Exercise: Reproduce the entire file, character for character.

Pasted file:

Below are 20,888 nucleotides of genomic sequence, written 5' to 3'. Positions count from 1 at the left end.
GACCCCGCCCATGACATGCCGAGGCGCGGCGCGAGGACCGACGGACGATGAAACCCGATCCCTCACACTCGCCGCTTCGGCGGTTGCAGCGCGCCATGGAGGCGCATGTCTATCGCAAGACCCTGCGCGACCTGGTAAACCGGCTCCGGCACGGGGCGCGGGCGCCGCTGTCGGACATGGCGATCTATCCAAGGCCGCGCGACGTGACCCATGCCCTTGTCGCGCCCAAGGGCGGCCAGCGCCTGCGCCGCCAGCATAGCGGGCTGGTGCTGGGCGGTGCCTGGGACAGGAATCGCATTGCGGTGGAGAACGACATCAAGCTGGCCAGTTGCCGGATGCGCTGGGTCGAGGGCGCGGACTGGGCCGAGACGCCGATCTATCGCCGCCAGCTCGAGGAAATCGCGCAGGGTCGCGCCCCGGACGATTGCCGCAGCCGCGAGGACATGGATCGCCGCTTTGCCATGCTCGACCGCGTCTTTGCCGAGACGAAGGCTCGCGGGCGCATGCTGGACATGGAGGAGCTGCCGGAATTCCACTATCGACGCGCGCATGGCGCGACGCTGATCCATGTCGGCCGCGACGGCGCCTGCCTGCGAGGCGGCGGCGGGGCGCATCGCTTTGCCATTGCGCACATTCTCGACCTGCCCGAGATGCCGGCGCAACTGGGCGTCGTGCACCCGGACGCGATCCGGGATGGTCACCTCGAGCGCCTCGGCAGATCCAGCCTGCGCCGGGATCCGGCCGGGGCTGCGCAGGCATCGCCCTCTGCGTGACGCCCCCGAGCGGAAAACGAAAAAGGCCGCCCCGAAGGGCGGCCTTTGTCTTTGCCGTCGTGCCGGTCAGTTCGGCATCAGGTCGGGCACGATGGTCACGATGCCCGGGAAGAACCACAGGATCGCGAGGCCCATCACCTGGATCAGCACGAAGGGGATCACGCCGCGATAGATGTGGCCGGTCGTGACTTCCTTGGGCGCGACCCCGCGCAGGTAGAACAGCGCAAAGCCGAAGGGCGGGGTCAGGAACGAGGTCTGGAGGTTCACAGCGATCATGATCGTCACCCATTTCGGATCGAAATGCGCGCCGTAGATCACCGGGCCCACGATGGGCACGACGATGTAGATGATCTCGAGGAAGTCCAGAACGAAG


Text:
Below are 20,888 nucleotides of genomic sequence, written 5' to 3'. Positions count from 1 at the left end.
GACCCCGCCCATGACATGCCGAGGCGCGGCGCGAGGACCGACGGACGATGAAACCCGATCCCTCACACTCGCCGCTTCGGCGGTTGCAGCGCGCCATGGAGGCGCATGTCTATCGCAAGACCCTGCGCGACCTGGTAAACCGGCTCCGGCACGGGGCGCGGGCGCCGCTGTCGGACATGGCGATCTATCCAAGGCCGCGCGACGTGACCCATGCCCTTGTCGCGCCCAAGGGCGGCCAGCGCCTGCGCCGCCAGCATAGCGGGCTGGTGCTGGGCGGTGCCTGGGACAGGAATCGCATTGCGGTGGAGAACGACATCAAGCTGGCCAGTTGCCGGATGCGCTGGGTCGAGGGCGCGGACTGGGCCGAGACGCCGATCTATCGCCGCCAGCTCGAGGAAATCGCGCAGGGTCGCGCCCCGGACGATTGCCGCAGCCGCGAGGACATGGATCGCCGCTTTGCCATGCTCGACCGCGTCTTTGCCGAGACGAAGGCTCGCGGGCGCATGCTGGACATGGAGGAGCTGCCGGAATTCCACTATCGACGCGCGCATGGCGCGACGCTGATCCATGTCGGCCGCGACGGCGCCTGCCTGCGAGGCGGCGGCGGGGCGCATCGCTTTGCCATTGCGCACATTCTCGACCTGCCCGAGATGCCGGCGCAACTGGGCGTCGTGCACCCGGACGCGATCCGGGATGGTCACCTCGAGCGCCTCGGCAGATCCAGCCTGCGCCGGGATCCGGCCGGGGCTGCGCAGGCATCGCCCTCTGCGTGACGCCCCCGAGCGGAAAACGAAAAAGGCCGCCCCGAAGGGCGGCCTTTGTCTTTGCCGTCGTGCCGGTCAGTTCGGCATCAGGTCGGGCACGATGGTCACGATGCCCGGGAAGAACCACAGGATCGCGAGGCCCATCACCTGGATCAGCACGAAGGGGATCACGCCGCGATAGATGTGGCCGGTCGTGACTTCCTTGGGCGCGACCCCGCGCAGGTAGAACAGCGCAAAGCCGAAGGGCGGGGTCAGGAACGAGGTCTGGAGGTTCACAGCGATCATGATCGTCACCCATTTCGGATCGAAATGCGCGCCGTAGATCACCGGGCCCACGATGGGCACGACGATGTAGATGATCTCGAGGAAGTCCAGAACGAAG